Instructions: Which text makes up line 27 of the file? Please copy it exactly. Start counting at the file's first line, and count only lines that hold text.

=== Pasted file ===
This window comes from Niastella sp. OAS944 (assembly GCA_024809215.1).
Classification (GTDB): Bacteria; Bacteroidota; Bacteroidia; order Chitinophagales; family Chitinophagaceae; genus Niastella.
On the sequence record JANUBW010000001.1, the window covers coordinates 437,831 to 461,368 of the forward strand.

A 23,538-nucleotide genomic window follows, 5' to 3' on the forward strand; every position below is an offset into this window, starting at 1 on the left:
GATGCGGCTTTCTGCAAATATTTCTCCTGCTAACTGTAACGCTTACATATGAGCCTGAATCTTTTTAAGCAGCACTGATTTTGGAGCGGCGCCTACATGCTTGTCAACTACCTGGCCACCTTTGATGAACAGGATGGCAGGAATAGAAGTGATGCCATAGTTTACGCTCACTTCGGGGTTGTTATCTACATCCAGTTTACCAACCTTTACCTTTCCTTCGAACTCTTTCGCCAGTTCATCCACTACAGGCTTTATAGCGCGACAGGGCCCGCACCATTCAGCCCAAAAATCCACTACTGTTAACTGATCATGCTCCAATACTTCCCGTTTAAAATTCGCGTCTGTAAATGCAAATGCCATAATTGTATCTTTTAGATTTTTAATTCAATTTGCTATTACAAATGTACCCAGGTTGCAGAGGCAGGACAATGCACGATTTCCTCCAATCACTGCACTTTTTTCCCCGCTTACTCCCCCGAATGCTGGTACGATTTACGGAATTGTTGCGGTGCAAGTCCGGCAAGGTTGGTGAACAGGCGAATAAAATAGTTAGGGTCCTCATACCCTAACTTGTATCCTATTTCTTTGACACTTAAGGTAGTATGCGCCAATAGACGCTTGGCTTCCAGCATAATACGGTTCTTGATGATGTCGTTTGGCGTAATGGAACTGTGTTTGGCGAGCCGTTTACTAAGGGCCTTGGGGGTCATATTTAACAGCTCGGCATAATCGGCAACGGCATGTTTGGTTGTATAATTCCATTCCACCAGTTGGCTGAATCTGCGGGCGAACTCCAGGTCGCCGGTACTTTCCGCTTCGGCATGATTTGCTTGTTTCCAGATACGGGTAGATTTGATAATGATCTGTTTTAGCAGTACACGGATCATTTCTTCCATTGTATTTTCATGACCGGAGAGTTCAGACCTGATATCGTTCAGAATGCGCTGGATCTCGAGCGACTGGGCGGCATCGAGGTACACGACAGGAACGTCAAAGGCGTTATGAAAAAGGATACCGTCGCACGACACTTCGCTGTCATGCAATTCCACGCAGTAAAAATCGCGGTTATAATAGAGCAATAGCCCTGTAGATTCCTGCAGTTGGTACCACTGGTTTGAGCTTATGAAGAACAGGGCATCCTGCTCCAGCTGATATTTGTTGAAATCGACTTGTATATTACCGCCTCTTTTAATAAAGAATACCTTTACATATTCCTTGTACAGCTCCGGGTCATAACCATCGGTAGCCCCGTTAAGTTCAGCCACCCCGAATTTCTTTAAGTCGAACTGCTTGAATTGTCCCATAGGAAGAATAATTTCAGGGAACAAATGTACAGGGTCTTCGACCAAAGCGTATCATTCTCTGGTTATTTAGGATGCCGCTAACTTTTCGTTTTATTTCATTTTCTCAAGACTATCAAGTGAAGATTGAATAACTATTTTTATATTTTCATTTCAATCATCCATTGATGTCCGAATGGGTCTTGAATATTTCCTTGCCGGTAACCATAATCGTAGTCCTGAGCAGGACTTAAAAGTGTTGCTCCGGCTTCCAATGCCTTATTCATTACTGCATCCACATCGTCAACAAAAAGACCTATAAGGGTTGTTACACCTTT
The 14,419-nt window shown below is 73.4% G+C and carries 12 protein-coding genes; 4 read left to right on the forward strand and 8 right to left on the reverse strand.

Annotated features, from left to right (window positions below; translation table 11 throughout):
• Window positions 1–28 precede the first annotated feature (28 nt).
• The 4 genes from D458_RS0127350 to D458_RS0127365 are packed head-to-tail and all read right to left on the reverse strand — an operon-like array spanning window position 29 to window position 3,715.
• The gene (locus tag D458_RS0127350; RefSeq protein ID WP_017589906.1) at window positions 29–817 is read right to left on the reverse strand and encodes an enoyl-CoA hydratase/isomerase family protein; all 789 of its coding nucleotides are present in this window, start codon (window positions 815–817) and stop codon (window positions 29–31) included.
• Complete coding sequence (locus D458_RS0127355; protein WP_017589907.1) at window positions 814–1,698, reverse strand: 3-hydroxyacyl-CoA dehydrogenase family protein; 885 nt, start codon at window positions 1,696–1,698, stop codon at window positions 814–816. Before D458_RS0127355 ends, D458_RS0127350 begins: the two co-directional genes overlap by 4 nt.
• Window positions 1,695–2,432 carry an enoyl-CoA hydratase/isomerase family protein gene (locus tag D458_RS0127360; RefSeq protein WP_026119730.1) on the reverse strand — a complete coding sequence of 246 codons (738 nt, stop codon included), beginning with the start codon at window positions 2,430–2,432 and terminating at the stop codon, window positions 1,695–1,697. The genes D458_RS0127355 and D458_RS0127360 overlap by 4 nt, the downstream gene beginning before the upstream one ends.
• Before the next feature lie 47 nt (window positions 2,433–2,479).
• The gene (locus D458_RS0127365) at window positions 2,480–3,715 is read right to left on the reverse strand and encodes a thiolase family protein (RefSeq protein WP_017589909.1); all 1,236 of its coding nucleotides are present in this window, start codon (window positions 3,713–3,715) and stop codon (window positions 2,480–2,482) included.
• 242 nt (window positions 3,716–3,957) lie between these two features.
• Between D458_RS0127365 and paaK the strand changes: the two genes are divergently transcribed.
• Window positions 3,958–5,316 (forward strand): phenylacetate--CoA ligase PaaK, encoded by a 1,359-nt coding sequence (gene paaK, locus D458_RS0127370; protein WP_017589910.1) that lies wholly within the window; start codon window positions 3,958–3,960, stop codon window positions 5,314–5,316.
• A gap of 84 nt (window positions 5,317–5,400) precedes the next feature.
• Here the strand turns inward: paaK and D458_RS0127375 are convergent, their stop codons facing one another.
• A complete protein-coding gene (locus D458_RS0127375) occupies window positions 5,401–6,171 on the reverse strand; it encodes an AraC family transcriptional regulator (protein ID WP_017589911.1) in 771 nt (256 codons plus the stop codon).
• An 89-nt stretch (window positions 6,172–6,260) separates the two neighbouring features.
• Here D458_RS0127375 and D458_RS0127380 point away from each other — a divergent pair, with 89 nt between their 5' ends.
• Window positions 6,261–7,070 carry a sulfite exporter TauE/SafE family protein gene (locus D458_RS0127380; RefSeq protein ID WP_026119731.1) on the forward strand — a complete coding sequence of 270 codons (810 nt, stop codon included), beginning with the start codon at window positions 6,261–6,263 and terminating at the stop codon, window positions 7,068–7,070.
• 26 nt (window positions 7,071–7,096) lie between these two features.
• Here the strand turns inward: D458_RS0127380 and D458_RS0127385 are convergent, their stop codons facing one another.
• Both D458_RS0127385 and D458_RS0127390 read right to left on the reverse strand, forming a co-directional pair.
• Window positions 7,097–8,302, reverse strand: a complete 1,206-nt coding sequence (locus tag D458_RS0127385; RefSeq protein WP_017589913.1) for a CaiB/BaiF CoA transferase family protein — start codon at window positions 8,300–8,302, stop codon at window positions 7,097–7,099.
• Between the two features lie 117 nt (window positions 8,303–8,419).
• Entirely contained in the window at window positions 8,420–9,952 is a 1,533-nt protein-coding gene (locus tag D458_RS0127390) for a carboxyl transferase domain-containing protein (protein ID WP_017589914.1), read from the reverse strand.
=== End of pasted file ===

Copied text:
• Window positions 7,097–8,302, reverse strand: a complete 1,206-nt coding sequence (locus tag D458_RS0127385; RefSeq protein WP_017589913.1) for a CaiB/BaiF CoA transferase family protein — start codon at window positions 8,300–8,302, stop codon at window positions 7,097–7,099.